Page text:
Fantastic Blog article from here
SharePoint BDC Part 1: Getting Started with the Business Data Catalog
In this article I will guide you through the very basics of getting started with Business Data Catalog, BDC:
- Install the AdventureWorks 2008 Sample Databases
- We will use this database as our example for retrieving data using the BDC.
- I will step you through the simple process of creating your ADF (Application Definition File)
- We will use this file as our import connection
- I will guide you through how we can import this ADF file and create our BDC Application
- Lastly, I will guide you through the process of creating a basic site and use some of the basic BDC Web Parts
Install the AdventureWorks sample database
- You’ll need to go and download the AdventureWorks sample databases
- Just finish the installation by clicking next a couple of times and let the installer do it’s normal Microsoft-installer magic.
- You should now see a couple of new databases in your SQL Server Management Studio:
AdventureWorks, AdventureWorks2008, AdventureWorksDW, AdventureWorksDW2008, AdventureWorksLT, AdventureWorksLT2008
Alright – We’ve got our databases, now we need to start thinking about how we will get data from our SQL server into SharePoint. This is done by creating/generating an Application Definition File (ADF) as you will see in the next section.
Creating the ADF (Application Definition File)
Alright, there’s a few different options to create your ADF (Application Definition File). I will show you how to get started with using the free tool called “Application Definition Editor” that comes with the latest SharePoint Server SDK.
After you have installed the latest SDK, you can choose to install the “Microsoft BDCTool” located here by default: “C:Program Files2007 Office System Developer ResourcesToolsBDC Definition Editor”. Which will give you the following item in your Start Menu:
Launch the BDC Application Definition Designer
Create or import your ADF file
There’s basically two alternatives when it comes to editing an ADF (Application Definition File).
One is to create a new one (which I will guide you through first), and the other is to import an existing one (which I will show you after the first alternative).
Alt 1) Creating our own ADF file
Now we’re going to connect to our newly created sample-databases and create an ADF file for use with those databases.
- Click on ADD LOB System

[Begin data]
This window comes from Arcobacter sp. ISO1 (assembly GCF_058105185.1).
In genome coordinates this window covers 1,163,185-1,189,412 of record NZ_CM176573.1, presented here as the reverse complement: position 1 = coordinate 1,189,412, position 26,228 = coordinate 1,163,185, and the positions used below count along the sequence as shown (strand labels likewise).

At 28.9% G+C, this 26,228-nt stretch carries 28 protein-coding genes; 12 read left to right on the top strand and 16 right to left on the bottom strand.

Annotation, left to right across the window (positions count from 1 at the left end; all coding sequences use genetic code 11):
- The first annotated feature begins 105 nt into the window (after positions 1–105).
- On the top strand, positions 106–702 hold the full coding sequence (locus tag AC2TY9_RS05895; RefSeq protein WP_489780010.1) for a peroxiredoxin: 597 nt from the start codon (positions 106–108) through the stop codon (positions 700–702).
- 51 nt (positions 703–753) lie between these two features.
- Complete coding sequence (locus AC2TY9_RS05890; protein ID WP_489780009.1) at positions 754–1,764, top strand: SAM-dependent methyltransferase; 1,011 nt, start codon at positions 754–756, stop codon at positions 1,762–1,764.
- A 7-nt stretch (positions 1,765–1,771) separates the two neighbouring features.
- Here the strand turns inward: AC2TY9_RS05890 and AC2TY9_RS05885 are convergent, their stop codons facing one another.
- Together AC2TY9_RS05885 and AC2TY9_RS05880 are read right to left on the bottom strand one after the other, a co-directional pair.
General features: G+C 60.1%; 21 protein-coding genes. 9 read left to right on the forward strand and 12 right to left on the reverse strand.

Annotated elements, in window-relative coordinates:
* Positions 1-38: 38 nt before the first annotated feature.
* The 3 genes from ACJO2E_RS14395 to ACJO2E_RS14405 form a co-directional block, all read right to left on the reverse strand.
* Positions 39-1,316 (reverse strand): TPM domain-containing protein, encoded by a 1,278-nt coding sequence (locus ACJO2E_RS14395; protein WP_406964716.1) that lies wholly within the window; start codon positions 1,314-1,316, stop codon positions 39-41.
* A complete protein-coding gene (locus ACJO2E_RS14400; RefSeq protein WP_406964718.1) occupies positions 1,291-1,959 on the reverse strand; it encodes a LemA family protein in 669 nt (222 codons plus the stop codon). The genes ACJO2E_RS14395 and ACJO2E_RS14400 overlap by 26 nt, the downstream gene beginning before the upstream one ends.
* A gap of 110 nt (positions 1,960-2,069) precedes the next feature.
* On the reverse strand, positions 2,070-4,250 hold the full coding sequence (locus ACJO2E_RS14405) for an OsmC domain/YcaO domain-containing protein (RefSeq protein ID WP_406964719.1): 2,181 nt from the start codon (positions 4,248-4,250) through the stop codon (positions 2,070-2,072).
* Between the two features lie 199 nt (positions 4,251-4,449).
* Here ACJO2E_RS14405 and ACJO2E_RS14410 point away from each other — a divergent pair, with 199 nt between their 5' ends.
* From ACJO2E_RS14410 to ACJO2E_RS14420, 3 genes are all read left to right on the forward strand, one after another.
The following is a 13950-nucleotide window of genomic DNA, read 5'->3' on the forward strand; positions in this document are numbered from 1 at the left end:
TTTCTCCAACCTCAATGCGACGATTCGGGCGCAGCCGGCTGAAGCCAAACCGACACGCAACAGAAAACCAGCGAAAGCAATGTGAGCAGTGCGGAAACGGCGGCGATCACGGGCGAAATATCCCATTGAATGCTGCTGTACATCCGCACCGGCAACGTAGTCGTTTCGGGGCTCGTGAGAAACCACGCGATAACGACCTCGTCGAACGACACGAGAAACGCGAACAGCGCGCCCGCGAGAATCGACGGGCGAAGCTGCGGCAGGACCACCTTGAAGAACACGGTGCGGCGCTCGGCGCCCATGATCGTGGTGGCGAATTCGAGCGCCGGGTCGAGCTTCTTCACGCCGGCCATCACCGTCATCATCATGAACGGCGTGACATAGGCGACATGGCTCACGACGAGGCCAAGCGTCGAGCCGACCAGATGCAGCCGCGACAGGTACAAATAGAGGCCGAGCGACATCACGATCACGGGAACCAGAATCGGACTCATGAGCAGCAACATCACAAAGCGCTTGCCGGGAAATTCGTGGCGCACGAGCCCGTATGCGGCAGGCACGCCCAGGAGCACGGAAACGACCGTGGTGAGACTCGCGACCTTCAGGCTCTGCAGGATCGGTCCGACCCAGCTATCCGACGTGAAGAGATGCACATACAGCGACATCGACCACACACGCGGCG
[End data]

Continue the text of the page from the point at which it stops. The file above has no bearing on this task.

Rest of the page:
- Choose Connect To Database
- You will see a nice popup-dialog where you will be able to enter the connection details to your desired database
- You are presented with the “Designer Surface“ that looks something like this:
- In our case, we’re going to use the table called “vEmployee” which exist in the AdventureWorks database in order to pull out some information about our employees.
- Search for the table called vEmployee and drag it out to the Design Surface
- Search for the table called vEmployeeDepartments and drag it out to the Design Surface
- It should look something like this:
- Make any necessary changes, then click OK
- You’ll see a view similar to this one after some tweaking:
- After you’ve done the necessary changes to your configuration, making sure it’s a valid ADF with proper filters, enumerators and methods or whatever you need in your application then smile, because we’re done with that part!
Alt 2) Importing an existing ADF file
If you don’t want to do everything from scratch or you’ve already got an ADF file that you wish to modify, you can do so by importing an existing ADF file into the Definition Editor. Here’s how:
- Open the BDC Definition Editor tool, then click the “Import” button in the menu:
- Browse to your existing ADF file and choose to import it. Simple as that.
(I am importing a file called BDCAWDW.xml, which contains definitions for Product, Reseller, ProductSubcategory, ProductCategory as shown below)
- You’ll see the imported ADF file’s structure immediately in the designer, under the prerequisite that your SQL connection string in the ADF file is valid: